Of course, every e-cigarette is different. Benowitz reports that with more than 250 e-cig brands available today, it’s hard to really generalize the benefits or consequences of e-cigarettes as singular device. “Different e-cigarette brands are engineered differently, affecting the character and potential toxicity of the vapor,” he said.
Benowitz went on to call for future regulations of all nicotine containing products. In the UK, new legislation recently passed allowing e-cigarettes to be regulated as medication starting in 2016. The regulations will allow e-cig companies to market their products for smoking cessation, however they will have to meet strict criteria. The US could potentially follow suit if the FDA would ever determine e-cigs are an effective option for smokers who want to quit.
In the aftermath of the report, reactions have been mixed. Carl Phillips works as the scientific director of the Consumer Advocates for Smoke-Free Alternatives Association. He remarked that he was happy that Benowitz took a positive approach towards e-cigarettes, but he also fears that regulating e-cigarettes as medical devices would hinder innovation.
John Spangler is a professor of family and community medicine at Wake Forest School of Medicine in North Carolina. After reading the report, he had mixed feelings. On one hand, he said if e-cigs were scientifically proven to decrease tobacco exposure, he would support their development and marketing. But he’s not so sure that e-cig ads are making a positive impact on society as a whole. He said, “E-cigs might normalize or glamorize smoking because e-cigs look like regular cigarettes, and people will see others/celebrities smoking them.”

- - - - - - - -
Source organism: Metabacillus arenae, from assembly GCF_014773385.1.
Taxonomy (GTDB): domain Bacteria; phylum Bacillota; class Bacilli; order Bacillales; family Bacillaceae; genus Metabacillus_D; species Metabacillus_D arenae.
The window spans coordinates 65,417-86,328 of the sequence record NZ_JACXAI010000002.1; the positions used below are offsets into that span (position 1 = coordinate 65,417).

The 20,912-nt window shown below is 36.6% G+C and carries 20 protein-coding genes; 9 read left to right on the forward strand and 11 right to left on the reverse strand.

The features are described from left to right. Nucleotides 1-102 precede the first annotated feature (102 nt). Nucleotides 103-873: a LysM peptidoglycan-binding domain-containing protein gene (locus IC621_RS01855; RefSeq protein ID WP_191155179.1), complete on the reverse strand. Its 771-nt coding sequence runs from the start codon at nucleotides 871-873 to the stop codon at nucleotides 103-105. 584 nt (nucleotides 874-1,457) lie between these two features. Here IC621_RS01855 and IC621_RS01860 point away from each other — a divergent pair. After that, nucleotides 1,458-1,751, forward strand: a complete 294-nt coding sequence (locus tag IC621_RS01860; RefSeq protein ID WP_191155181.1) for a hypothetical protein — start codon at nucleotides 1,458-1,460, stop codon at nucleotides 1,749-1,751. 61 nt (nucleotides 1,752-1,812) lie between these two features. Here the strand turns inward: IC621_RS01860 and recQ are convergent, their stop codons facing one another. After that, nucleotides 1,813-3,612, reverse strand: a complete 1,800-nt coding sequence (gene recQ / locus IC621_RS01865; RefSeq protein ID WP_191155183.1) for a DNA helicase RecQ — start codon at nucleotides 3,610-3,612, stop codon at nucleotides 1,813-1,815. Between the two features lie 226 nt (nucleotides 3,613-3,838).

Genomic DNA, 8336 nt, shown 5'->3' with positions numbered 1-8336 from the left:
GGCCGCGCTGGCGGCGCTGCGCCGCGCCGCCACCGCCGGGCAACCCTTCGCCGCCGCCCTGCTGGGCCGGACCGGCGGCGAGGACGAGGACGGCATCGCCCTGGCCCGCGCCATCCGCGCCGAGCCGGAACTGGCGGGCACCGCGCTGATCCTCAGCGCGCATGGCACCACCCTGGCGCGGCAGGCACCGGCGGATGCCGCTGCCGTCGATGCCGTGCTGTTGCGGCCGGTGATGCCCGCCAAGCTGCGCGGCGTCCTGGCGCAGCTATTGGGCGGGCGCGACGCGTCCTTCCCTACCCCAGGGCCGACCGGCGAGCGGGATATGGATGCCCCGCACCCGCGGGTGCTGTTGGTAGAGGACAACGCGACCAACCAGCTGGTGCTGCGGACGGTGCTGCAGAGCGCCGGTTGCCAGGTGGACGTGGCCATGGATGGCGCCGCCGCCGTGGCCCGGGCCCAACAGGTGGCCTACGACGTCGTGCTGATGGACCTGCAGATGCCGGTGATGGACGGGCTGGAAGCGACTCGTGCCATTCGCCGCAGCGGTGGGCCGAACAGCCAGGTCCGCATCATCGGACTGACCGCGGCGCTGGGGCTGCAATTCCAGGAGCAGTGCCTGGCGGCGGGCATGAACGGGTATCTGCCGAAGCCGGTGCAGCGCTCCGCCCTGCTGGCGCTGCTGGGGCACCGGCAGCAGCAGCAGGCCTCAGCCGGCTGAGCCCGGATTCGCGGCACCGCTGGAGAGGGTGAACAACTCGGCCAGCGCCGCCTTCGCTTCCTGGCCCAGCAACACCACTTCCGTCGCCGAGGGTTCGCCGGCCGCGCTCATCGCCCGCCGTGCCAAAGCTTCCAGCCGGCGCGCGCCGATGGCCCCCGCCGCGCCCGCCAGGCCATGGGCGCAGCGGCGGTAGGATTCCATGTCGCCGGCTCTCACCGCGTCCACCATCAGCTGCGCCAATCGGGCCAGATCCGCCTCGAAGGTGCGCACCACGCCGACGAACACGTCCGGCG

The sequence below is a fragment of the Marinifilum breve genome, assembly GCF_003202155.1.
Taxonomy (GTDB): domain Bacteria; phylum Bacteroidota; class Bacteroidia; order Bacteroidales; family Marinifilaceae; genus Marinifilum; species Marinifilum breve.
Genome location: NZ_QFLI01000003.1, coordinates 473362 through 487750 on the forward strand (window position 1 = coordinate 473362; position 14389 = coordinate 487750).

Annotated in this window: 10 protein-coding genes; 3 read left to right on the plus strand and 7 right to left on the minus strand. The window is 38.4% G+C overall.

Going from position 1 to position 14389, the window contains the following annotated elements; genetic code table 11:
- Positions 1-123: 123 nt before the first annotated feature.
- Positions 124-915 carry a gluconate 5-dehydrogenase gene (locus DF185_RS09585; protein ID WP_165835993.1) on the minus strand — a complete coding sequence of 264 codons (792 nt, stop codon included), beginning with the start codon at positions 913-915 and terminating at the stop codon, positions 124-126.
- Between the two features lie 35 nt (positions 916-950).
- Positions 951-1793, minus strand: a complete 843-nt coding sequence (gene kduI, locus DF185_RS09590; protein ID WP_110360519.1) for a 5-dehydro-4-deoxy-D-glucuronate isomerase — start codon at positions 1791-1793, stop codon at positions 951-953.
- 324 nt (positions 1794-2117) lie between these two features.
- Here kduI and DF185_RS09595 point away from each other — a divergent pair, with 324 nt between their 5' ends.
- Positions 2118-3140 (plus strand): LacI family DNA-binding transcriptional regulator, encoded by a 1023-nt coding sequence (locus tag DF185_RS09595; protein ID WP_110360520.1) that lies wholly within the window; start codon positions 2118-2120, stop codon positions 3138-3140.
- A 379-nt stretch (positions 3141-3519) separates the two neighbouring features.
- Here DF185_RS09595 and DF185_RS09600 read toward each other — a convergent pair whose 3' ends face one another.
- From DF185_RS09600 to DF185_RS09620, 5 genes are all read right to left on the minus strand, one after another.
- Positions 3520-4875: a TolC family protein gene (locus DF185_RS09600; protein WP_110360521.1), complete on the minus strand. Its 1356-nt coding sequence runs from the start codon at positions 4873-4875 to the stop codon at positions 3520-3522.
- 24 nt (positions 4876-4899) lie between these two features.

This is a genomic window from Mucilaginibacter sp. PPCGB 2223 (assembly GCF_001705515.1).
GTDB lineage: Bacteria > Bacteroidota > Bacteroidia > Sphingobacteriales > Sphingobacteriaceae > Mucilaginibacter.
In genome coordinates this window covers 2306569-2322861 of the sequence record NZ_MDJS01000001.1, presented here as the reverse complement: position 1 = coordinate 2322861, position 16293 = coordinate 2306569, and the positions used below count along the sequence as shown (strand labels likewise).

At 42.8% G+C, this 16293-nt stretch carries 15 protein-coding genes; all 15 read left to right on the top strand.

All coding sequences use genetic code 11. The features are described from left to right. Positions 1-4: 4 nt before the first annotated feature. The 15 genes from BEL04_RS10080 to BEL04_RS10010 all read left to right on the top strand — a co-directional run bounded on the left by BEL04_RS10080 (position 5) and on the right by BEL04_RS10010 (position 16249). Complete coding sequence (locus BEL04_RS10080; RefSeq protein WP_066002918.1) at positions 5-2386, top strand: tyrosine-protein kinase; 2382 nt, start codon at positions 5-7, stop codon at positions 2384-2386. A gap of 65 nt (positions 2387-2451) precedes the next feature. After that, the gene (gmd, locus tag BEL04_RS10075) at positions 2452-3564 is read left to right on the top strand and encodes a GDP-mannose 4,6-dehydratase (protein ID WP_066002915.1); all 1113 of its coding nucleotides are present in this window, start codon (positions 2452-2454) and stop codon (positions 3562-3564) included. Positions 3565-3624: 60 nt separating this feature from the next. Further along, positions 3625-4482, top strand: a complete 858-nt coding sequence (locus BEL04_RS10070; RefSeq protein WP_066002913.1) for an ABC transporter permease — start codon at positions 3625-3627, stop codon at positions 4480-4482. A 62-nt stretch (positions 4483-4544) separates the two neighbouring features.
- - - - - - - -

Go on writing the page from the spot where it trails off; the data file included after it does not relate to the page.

Another medical professor argued that claiming e-cigs could be a gateway to cigarette smoking is really just speculation. Brad Rodu works as a smokeless tobacco advocate and he is also a professor of medicine at the University of Louisville. He believes that all the hype about e-cigarettes acting as a gateway to tobacco use is “unsubstantiated and hypothetical.”
Scott Ballin put it all in perspective. As the past chairman of the Coalition on Smoking or Health, he believes e-cigs need to be regulated quickly to insure that they are safe and effective. He urged the FDA, manufacturers, and researchers to all work together to get e-cigs regulated and approved.
“Meanwhile, cigarettes are killing 1,205 Americans every single day… We should be encouraging innovation and the development of new low-risk products, not suppressing them.” Ballin continued by saying, “The public needs and deserves access to these products. Not making these products available under a regulated system could be a public health disservice.”
Ultimately, the new report by Benowitz is a positive step for electronic cigarettes. It’s a huge moment when someone so highly respected in the medical community publicly acknowledges the potential benefits of e-cigarettes for smokers. In a small way, Benowitz is backing what many former smokers have been saying for years. E-cigs are a better choice than tobacco cigarettes and they could help you quit smoking.
Do you agree with Benowitz that e-cigarettes need to be regulated? How will the report impact future FDA interactions with American e-cig companies?